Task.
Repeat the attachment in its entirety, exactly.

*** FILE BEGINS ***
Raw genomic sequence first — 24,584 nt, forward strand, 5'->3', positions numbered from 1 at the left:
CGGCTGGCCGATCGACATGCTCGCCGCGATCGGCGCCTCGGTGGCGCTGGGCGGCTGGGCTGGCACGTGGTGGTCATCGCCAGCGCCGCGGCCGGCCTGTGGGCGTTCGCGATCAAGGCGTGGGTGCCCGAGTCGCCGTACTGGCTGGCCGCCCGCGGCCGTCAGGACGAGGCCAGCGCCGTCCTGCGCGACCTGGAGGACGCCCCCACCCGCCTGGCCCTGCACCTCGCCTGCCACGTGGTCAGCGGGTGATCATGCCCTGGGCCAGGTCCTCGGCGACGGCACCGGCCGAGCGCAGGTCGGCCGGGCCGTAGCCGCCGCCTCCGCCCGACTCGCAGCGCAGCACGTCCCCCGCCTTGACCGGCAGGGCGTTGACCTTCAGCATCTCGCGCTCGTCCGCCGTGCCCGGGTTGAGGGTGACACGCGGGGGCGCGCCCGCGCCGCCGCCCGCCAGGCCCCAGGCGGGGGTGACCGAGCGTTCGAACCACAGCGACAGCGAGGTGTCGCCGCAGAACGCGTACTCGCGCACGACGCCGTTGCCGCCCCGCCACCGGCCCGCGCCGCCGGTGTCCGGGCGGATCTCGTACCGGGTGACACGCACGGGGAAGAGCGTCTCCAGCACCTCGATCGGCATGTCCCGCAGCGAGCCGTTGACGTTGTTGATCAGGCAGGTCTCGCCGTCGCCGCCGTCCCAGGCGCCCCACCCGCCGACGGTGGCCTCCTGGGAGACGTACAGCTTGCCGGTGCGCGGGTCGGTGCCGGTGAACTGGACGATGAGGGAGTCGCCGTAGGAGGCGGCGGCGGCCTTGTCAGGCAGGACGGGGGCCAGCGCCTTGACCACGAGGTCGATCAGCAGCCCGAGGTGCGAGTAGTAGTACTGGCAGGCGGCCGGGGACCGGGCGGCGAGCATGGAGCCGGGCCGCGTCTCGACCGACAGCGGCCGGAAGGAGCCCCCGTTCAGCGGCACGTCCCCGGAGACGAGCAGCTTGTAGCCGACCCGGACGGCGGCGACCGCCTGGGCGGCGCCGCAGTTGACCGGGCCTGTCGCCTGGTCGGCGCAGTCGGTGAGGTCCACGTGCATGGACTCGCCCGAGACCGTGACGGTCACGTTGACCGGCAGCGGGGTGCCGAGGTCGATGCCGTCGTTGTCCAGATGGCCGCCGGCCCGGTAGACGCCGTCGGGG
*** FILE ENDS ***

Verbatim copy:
Raw genomic sequence first — 24,584 nt, forward strand, 5'->3', positions numbered from 1 at the left:
CGGCTGGCCGATCGACATGCTCGCCGCGATCGGCGCCTCGGTGGCGCTGGGCGGCTGGGCTGGCACGTGGTGGTCATCGCCAGCGCCGCGGCCGGCCTGTGGGCGTTCGCGATCAAGGCGTGGGTGCCCGAGTCGCCGTACTGGCTGGCCGCCCGCGGCCGTCAGGACGAGGCCAGCGCCGTCCTGCGCGACCTGGAGGACGCCCCCACCCGCCTGGCCCTGCACCTCGCCTGCCACGTGGTCAGCGGGTGATCATGCCCTGGGCCAGGTCCTCGGCGACGGCACCGGCCGAGCGCAGGTCGGCCGGGCCGTAGCCGCCGCCTCCGCCCGACTCGCAGCGCAGCACGTCCCCCGCCTTGACCGGCAGGGCGTTGACCTTCAGCATCTCGCGCTCGTCCGCCGTGCCCGGGTTGAGGGTGACACGCGGGGGCGCGCCCGCGCCGCCGCCCGCCAGGCCCCAGGCGGGGGTGACCGAGCGTTCGAACCACAGCGACAGCGAGGTGTCGCCGCAGAACGCGTACTCGCGCACGACGCCGTTGCCGCCCCGCCACCGGCCCGCGCCGCCGGTGTCCGGGCGGATCTCGTACCGGGTGACACGCACGGGGAAGAGCGTCTCCAGCACCTCGATCGGCATGTCCCGCAGCGAGCCGTTGACGTTGTTGATCAGGCAGGTCTCGCCGTCGCCGCCGTCCCAGGCGCCCCACCCGCCGACGGTGGCCTCCTGGGAGACGTACAGCTTGCCGGTGCGCGGGTCGGTGCCGGTGAACTGGACGATGAGGGAGTCGCCGTAGGAGGCGGCGGCGGCCTTGTCAGGCAGGACGGGGGCCAGCGCCTTGACCACGAGGTCGATCAGCAGCCCGAGGTGCGAGTAGTAGTACTGGCAGGCGGCCGGGGACCGGGCGGCGAGCATGGAGCCGGGCCGCGTCTCGACCGACAGCGGCCGGAAGGAGCCCCCGTTCAGCGGCACGTCCCCGGAGACGAGCAGCTTGTAGCCGACCCGGACGGCGGCGACCGCCTGGGCGGCGCCGCAGTTGACCGGGCCTGTCGCCTGGTCGGCGCAGTCGGTGAGGTCCACGTGCATGGACTCGCCCGAGACCGTGACGGTCACGTTGACCGGCAGCGGGGTGCCGAGGTCGATGCCGTCGTTGTCCAGATGGCCGCCGGCCCGGTAGACGCCGTCGGGG